#1 – Why I picked up the January 2013 White Dwarf
I do not normally review the White Dwarf magazine. Neither do I intend to make White Dwarf reviews a regular feature on my blog. I simply do not read them (often enough).
Nevertheless, I did pick up the first of the “new” White Dwarfs on Games Day last year. With some interesting debates around the interwebs on the value of the Dwarf in its ‘new’ form, I thought I’d give the ‘state of the Hobby Magazine’ a spin on my blog this month.
What better place to start than, if not the latest White Dwarf fresh from the store?
White Dwarf January 2013
- £ 5.50
- 151 full-colour pages
- 1 fancy ‘The Hobbit Strategy Game’ poster
#2 – Why I split this into multiple articles
I didn’t plan to do it, actually. This is no cynical “The Hobbit/Twilight-ploy” to wring more content out of a slim publication than is healthy.
Indeed, I started writing this article as a “single-post” about the White Dwarf. But my musings on the Battle Report got the better of me, leaving it with a rather uneven article. So I decided to split my thoughts on the White Dwarf into different posts!
Here is what’s been on my mind with regards to the battle report: ‘Hunt for the Fallen’, which makes up – with all comments – about 16 pages of the January 2013 White Dwarf.
#3 – The Battle Report: Show, Don’t Tell!
The most recent White Dwarf battle report received a lot of flak on the internet. I didn’t enjoy it either, though perhaps for different reasons.
The main thing that seems to upset people is the decision of the writers to dispense with point-costs and the Warhammer 40K FOC to have a big, “narrative” clash of mayhem.
Sometimes it is fun to play without worrying about small details – just gather up your models and share a great game.- White Dwarf, p. 63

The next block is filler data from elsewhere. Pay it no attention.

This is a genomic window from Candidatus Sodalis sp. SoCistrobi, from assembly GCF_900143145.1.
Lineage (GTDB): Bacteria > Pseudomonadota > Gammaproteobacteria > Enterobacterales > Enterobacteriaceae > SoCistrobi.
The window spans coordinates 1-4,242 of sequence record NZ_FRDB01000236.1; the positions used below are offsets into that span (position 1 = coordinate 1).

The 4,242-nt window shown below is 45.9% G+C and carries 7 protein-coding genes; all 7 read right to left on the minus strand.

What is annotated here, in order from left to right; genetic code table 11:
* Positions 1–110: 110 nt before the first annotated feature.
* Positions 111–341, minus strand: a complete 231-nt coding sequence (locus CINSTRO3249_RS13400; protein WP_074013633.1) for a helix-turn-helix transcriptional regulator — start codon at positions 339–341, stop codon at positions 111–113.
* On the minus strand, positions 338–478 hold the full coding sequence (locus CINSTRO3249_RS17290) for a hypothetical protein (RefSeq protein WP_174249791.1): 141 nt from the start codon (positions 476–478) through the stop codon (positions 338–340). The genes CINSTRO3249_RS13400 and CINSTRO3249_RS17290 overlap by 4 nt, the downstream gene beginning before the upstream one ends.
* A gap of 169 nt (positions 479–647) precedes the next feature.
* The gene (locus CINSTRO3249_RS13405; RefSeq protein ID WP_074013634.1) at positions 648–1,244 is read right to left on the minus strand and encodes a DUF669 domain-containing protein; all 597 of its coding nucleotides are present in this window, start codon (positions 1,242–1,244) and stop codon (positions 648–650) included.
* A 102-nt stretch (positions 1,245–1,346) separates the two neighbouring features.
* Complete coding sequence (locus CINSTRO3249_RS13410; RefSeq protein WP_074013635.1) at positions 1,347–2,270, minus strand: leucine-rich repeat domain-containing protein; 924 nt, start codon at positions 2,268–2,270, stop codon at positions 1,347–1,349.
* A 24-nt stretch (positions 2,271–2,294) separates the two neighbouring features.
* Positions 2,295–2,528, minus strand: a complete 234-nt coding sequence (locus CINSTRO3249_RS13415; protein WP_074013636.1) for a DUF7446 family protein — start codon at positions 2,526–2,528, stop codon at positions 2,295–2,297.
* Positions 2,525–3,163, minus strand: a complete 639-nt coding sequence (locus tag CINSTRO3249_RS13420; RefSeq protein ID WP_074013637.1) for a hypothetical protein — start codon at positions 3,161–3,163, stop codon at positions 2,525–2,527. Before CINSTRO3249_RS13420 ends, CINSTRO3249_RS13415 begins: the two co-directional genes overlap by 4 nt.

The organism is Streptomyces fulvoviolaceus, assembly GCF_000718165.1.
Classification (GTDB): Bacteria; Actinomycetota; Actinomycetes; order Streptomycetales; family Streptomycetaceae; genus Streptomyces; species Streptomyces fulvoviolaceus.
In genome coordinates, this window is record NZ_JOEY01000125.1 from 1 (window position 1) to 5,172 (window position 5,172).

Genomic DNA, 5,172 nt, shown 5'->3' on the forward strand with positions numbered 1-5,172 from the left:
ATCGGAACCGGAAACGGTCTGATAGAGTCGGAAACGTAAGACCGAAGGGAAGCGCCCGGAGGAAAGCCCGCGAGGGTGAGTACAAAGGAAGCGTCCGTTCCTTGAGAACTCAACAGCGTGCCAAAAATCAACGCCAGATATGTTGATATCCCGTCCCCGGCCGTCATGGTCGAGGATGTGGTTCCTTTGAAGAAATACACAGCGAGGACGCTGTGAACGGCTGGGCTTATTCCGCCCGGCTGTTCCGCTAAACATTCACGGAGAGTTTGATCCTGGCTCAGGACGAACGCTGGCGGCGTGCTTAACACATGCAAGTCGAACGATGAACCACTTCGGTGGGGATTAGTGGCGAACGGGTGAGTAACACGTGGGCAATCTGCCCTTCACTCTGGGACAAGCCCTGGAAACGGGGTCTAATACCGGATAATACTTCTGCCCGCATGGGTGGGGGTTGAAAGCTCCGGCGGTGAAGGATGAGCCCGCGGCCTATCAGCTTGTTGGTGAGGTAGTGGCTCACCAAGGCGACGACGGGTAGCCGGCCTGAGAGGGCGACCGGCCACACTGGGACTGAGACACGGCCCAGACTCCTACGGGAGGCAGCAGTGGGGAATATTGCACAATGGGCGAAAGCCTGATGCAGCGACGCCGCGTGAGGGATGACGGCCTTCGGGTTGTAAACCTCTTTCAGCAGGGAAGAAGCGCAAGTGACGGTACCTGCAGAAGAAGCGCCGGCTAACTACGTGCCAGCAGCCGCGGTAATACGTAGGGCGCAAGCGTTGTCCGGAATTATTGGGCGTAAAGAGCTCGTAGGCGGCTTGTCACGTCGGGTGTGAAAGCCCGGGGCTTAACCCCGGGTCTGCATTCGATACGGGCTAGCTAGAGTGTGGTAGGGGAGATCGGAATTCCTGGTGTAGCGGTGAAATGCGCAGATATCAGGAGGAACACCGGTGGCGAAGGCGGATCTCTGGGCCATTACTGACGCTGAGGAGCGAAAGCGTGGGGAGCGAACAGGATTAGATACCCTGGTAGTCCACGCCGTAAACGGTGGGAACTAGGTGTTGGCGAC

The result are rather lopsided armies. The Dark Angel force, for example, fields no less than 5 Elite and 5 Fast Attack choices (which, conveniently, allows them to show off all the new terminators and Ravenwing goodness).
They also added a little custom “Hunt the Fallen” mission (one random Chaos HQ character gives bonus victory points) to make the game more “narrative”.
I know that this rubs a lot of people the wrong way, but I am (in theory) fine with that. Having a ball with whatever models you have lying around, especially the shiny new ones? Check.. let’s get started! I also liked that they used a non-studio Black Legion army.
Ultimately, this “narrative battle report” did not work. At all.
The main reason I did not like this battle report is because throughout, the authors kept telling the reader (i.e. me) with annoying persistence how great this narrative game was and how wonderfully cinematic combat X or Y happened to turn out.
It felt a bit (actually a lot) too much like being fed the party line.
You want to show off the fun-potential of “narrative gaming”? Great, I am all for it. But if that is the aim, the White Dwarf team should show the awesome narrative they enjoyed, not tell me about how much they enjoyed it!
- Why is there no background-snipped, not even a name for the pivotal “Fallen” at the heart of the mission?
- Why aren’t there a few more visualizations of the final, dramatic chase the authors harp on about?
- Why isn’t there even a fleeting mention of “this is how the story/campaign/scenario could go on“?
I think I can see what Games Workshop is trying to do with their emphasis on “narrative gaming”. Not only in the White Dwarf of course, but also in other recent products, such as the Crusade of Fire Campaign Book. In general, it seems like an idea that could work.
Wow. That was brilliantly cinematic!- White Dwarf, p. 72
But it doesn’t work here. And, frankly, it doesn’t feel like these guys have their heart in it. As said, it feels far too much like being fed the official company policy (or reading a battle-report by people being fed the official company line).
We played a hugely enjoyable game that also told a thrilling story; there’s nothing better.- White Dwarf, p. 76.
Ironically, the “narrative angle” fell by the wayside right after the battle concluded.
As soon as we get to the “post-battle-musings” of the two combatants, the chatter is all about how “the Land Speeder Vengeance feels like it’s a precision tool” or how “The Nephilim [is] a marvellous anti-aircraft unit“, etc.., etc..
- So what about that thrilling story? What happened and how does it continue?
- And your tactical assessments come from a battle that was, quote, “quite deliberate” in throwing all tactical considerations into the wind?
Am I alone in feeling that this was all a bit uneven?
What did you think of the latest White Dwarf battle report? Or the White Dwarf more generally?
I am looking forward to your comments…